Anne Taylor, MD
Columbus Plastic Surgeon
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Bottoming Out of Revision Breast Surgery

+1

I appreciate your respect for your plastic surgeon.  What you should do is visit him or her now because at eight weeks they may recommend non surgical remedies ( underwire bra).  If you wait longer the recently operated breast may only be able to be corrected with surgery.  If you want a better consensus from the surgeon community in this forum then pictures would be helpful.

Dr. ES

Earl Stephenson, Jr., MD, DDS
Atlanta Plastic Surgeon
5.0 out of 5 stars 8 reviews

Capsular contracture and implant bottoming out

+1

This might be a good application for acellular dermal matrix products such as Strattice. The graft can define where the supportive fold of the breast will rest, and can act as a 'firebreak' to disrupt capsular contracture around your implant. The material is expensive. Check in with your plastic surgeon and see if he/she has experience using this product.

Scott C. Sattler, MD, FACS
Seattle Plastic Surgeon
4.5 out of 5 stars 36 reviews

Bottoming out

+1

This is an unfortunate reality with breast implants.  Capsular contracture is, by far, the greatest risk of having implants.  Bottoming out is repaired via an additional revision.  Sometimes a dermal matrix (tissue implant) is required to suspend the implant into its appropriate position.  I would definitely go back to your PS.  Hopefully he/she will be as generous again.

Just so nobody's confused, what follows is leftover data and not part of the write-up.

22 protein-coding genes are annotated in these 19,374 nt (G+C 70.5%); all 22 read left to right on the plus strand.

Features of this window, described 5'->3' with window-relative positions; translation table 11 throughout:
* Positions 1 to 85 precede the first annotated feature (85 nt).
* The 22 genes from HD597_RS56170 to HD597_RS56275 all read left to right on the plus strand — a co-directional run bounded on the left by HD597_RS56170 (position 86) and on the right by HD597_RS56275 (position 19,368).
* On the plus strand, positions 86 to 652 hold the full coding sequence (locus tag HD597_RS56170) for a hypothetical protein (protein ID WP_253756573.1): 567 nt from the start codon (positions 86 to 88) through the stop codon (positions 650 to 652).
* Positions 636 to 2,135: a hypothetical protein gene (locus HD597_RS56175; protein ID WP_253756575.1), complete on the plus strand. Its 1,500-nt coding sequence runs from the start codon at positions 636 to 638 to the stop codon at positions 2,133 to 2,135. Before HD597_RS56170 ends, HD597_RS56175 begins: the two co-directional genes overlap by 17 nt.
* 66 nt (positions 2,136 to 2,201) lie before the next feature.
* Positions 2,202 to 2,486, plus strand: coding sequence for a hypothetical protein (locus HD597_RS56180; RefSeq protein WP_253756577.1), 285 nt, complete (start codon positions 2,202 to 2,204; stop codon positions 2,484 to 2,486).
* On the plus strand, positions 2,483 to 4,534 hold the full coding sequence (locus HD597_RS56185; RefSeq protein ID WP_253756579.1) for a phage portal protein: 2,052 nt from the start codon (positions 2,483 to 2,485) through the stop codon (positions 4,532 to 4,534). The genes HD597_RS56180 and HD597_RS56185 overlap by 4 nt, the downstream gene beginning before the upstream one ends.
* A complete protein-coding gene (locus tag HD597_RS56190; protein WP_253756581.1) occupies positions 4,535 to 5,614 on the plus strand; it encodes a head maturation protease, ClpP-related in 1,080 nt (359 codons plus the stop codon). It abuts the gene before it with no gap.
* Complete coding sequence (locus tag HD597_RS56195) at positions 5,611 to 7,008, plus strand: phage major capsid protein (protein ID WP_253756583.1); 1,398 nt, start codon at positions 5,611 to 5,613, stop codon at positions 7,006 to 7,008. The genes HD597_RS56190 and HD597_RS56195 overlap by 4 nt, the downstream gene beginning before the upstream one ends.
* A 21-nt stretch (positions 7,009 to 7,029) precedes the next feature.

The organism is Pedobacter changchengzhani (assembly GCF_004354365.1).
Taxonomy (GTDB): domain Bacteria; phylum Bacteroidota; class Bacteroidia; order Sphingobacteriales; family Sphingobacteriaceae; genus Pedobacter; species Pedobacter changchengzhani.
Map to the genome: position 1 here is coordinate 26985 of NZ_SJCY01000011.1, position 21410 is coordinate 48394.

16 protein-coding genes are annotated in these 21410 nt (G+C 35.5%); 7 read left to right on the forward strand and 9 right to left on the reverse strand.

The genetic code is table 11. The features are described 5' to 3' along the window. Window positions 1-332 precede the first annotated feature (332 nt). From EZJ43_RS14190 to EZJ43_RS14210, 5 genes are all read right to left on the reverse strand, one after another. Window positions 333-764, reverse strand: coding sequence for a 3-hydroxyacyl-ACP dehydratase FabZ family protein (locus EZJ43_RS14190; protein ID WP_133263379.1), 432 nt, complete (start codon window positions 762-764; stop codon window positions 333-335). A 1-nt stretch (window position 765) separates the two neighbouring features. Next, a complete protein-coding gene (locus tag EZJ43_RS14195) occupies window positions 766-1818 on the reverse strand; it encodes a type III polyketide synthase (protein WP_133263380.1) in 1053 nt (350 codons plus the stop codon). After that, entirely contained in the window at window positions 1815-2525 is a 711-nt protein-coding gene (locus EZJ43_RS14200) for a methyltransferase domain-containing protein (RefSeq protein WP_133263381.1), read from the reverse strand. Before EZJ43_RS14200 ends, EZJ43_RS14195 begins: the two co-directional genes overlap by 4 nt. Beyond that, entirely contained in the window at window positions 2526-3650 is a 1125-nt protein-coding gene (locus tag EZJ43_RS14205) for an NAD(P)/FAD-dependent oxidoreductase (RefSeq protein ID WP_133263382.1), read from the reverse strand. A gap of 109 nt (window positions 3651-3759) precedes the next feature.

Good luck!

Jason R. Hess, MD
San Diego Plastic Surgeon
5.0 out of 5 stars 7 reviews

"Bottoming Out" after release of scarring around Breast Implants

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Regarding: "Capsular Contracture, Now Bottoming Out. What Can I Do?
I Had Revision Surgery 2 Months Ago Due to a Pretty Bad Capsular Contracture on my Left Breast. Now, that same breast appears to have bottomed out. I feel bad about going back to my PS since he really went out of his way to help me with the the revision surgery (it didn't cost me much at all). What should I do
?"

It sounds as if in the process of removing the scar tissue around the implant the lower attachment of the breast to the chest wall were loosened as well leading to the bottoming out. If this is the case, it is unlikely to improve without surgical correction.

I would approach your surgeon since he is obviously a stand up guy and see what he proposes.

Good Luck.

Dr. Peter Aldea

Peter A. Aldea, MD
Memphis Plastic Surgeon
5.0 out of 5 stars 60 reviews

Multiple breast implant pocket problems

+1

It is unfortunate to have this problem but it has happened to every experienced plastic surgeon.  It is frustrating for you and your doctor but they want to help you get the best result your body will allow so stick with them on this.  You will need another surgery to fix the bottoming out.

Richard P. Rand, MD, FACS
Seattle Plastic Surgeon
5.0 out of 5 stars 48 reviews

These answers are for educational purposes and should not be relied upon as a substitute for medical advice you may receive from your physician. If you have a medical emergency, please call 911. These answers do not constitute or initiate a patient/doctor relationship.